Two Ann Arbor tech entrepreneurs and musicians have combined their passions to open a new recording studio, Willis Sound, in an 1880s church in Willis.
Ben Lorenz and Jason Magee are the owners of Ann Arbor software firm Human Element, and they've played in notable local bands including the October Babies and Restroom Poets. They knew the full-time musician life wasn't for them, but they still wanted to be involved in the music industry. The two had been recording private projects at a studio in Ann Arbor and they wanted a recording space they owned, rather than leased, so they could modify it for their needs.
Lorenz says that if you ask a group of musicians where they'd like to record, many times they'll say a church would be ideal.
"The acoustical space is geared toward being open and having a wonderful reverb sound in the main sanctuary," Lorenz says. "So many positive, serious experiences have occurred there, and that energy gets into a space. When you walk in, you feel it and can vibe off it."
They started talking about buying a church and found a realtor who took them on a tour of three potential studio sites.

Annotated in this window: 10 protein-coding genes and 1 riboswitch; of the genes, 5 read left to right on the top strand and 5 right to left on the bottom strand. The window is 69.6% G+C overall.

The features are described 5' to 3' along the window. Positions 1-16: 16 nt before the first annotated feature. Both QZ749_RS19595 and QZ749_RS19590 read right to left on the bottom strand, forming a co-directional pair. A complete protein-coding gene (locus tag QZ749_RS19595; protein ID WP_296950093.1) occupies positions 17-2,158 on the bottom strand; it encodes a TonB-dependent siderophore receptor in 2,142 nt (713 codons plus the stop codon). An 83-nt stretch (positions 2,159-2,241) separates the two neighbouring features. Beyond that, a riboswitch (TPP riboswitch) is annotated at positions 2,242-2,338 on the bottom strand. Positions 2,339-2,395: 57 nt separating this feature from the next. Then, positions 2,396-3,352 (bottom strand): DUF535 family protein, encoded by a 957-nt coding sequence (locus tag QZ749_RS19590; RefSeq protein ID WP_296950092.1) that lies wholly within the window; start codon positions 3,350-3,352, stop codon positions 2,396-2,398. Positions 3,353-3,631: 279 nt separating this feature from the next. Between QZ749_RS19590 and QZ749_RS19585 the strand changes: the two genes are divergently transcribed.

"We walked into this place, and knew this was the one," Lorenz says.
Despite the church's great aesthetic and acoustics, the basement was full of mold and the wiring had to be completely redone in order to accommodate the studio's high-end recording equipment and musical gear. Renovations took more than a year and a half, and the studio finally opened up for business in July.
The owners plan to treat it as a gathering place for local musicians. They recently hosted a grand opening that combined an open house with a swap meet where musicians could trade and barter instruments, microphones, and other equipment. About 200 people toured the space that day, Lorenz says.
Lorenz and Magee market the studio as "full-service." That includes access not only to rehearsal, recording space, and high-end equipment, but also video capture of all recording sessions.
"The heartbeat of the recording studio is the ability to do two-inch tape, analog recording, like they used to," Lorenz says. "We also have an API 1608 console, a really nice analog console, and that sets Willis Sound apart from most recording studios in the area."
Also available are a Steinway grand piano, a Hammond organ, and classic drum kits most aspiring musicians can't afford to buy, Lorens says.
Another amenity that makes the recording space unique is a house on the same property as the church where musicians can stay overnight. Lorenz says this type of studio exists on the East and West Coasts, but there's no recording studio like Willis Sound anywhere else around southeast Michigan.
"Our idea was to get a band into a situation where they could focus on the music and on their bandmates and have a recording vacation," Lorenz says. "It's been used several times already. A band will come in, spend a night, connect, and hang out, and then go in the next day and cut a record."
Sarah Rigg is a freelance writer and editor in Ypsilanti Township. You may reach her at email@example.com.
Photos courtesy of Willis Sound.